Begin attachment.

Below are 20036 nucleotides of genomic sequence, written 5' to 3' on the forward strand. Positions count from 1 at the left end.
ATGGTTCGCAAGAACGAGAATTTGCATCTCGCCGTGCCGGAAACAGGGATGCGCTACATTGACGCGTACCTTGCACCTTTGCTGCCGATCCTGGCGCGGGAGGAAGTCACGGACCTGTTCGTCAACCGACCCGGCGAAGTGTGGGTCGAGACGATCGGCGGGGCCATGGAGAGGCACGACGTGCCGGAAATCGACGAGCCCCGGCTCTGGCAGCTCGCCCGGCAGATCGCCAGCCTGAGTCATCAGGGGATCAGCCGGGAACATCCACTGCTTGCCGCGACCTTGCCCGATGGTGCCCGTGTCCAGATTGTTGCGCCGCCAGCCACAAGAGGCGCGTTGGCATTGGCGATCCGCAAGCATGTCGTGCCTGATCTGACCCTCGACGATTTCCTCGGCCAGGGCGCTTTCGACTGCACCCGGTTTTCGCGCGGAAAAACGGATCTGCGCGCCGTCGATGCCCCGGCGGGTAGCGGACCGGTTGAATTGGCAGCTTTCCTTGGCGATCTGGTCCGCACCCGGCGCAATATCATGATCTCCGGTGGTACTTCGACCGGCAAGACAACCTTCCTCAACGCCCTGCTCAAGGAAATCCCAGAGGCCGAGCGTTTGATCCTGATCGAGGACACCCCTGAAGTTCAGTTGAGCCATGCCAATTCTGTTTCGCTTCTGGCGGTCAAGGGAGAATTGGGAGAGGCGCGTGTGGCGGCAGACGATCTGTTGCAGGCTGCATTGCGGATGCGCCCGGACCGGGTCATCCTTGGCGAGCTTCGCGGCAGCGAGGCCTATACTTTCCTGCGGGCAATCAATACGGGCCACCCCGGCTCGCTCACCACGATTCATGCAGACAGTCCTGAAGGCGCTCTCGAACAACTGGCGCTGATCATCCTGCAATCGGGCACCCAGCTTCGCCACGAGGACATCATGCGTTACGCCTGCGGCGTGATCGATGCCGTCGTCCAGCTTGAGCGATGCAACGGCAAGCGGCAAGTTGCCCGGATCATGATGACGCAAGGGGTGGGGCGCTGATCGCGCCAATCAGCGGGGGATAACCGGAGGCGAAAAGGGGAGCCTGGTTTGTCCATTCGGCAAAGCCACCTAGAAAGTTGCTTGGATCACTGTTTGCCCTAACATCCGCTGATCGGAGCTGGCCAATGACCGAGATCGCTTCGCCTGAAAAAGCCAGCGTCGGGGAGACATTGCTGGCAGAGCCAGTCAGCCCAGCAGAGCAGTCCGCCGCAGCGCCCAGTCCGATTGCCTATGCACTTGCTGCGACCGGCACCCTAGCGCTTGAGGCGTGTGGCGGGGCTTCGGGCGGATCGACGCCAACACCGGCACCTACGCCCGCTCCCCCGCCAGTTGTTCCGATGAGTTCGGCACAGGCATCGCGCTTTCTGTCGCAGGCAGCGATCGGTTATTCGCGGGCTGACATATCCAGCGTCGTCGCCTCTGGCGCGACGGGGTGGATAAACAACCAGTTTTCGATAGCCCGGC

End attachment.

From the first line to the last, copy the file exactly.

Below are 20036 nucleotides of genomic sequence, written 5' to 3' on the forward strand. Positions count from 1 at the left end.
ATGGTTCGCAAGAACGAGAATTTGCATCTCGCCGTGCCGGAAACAGGGATGCGCTACATTGACGCGTACCTTGCACCTTTGCTGCCGATCCTGGCGCGGGAGGAAGTCACGGACCTGTTCGTCAACCGACCCGGCGAAGTGTGGGTCGAGACGATCGGCGGGGCCATGGAGAGGCACGACGTGCCGGAAATCGACGAGCCCCGGCTCTGGCAGCTCGCCCGGCAGATCGCCAGCCTGAGTCATCAGGGGATCAGCCGGGAACATCCACTGCTTGCCGCGACCTTGCCCGATGGTGCCCGTGTCCAGATTGTTGCGCCGCCAGCCACAAGAGGCGCGTTGGCATTGGCGATCCGCAAGCATGTCGTGCCTGATCTGACCCTCGACGATTTCCTCGGCCAGGGCGCTTTCGACTGCACCCGGTTTTCGCGCGGAAAAACGGATCTGCGCGCCGTCGATGCCCCGGCGGGTAGCGGACCGGTTGAATTGGCAGCTTTCCTTGGCGATCTGGTCCGCACCCGGCGCAATATCATGATCTCCGGTGGTACTTCGACCGGCAAGACAACCTTCCTCAACGCCCTGCTCAAGGAAATCCCAGAGGCCGAGCGTTTGATCCTGATCGAGGACACCCCTGAAGTTCAGTTGAGCCATGCCAATTCTGTTTCGCTTCTGGCGGTCAAGGGAGAATTGGGAGAGGCGCGTGTGGCGGCAGACGATCTGTTGCAGGCTGCATTGCGGATGCGCCCGGACCGGGTCATCCTTGGCGAGCTTCGCGGCAGCGAGGCCTATACTTTCCTGCGGGCAATCAATACGGGCCACCCCGGCTCGCTCACCACGATTCATGCAGACAGTCCTGAAGGCGCTCTCGAACAACTGGCGCTGATCATCCTGCAATCGGGCACCCAGCTTCGCCACGAGGACATCATGCGTTACGCCTGCGGCGTGATCGATGCCGTCGTCCAGCTTGAGCGATGCAACGGCAAGCGGCAAGTTGCCCGGATCATGATGACGCAAGGGGTGGGGCGCTGATCGCGCCAATCAGCGGGGGATAACCGGAGGCGAAAAGGGGAGCCTGGTTTGTCCATTCGGCAAAGCCACCTAGAAAGTTGCTTGGATCACTGTTTGCCCTAACATCCGCTGATCGGAGCTGGCCAATGACCGAGATCGCTTCGCCTGAAAAAGCCAGCGTCGGGGAGACATTGCTGGCAGAGCCAGTCAGCCCAGCAGAGCAGTCCGCCGCAGCGCCCAGTCCGATTGCCTATGCACTTGCTGCGACCGGCACCCTAGCGCTTGAGGCGTGTGGCGGGGCTTCGGGCGGATCGACGCCAACACCGGCACCTACGCCCGCTCCCCCGCCAGTTGTTCCGATGAGTTCGGCACAGGCATCGCGCTTTCTGTCGCAGGCAGCGATCGGTTATTCGCGGGCTGACATATCCAGCGTCGTCGCCTCTGGCGCGACGGGGTGGATAAACAACCAGTTTTCGATAGCCCGGC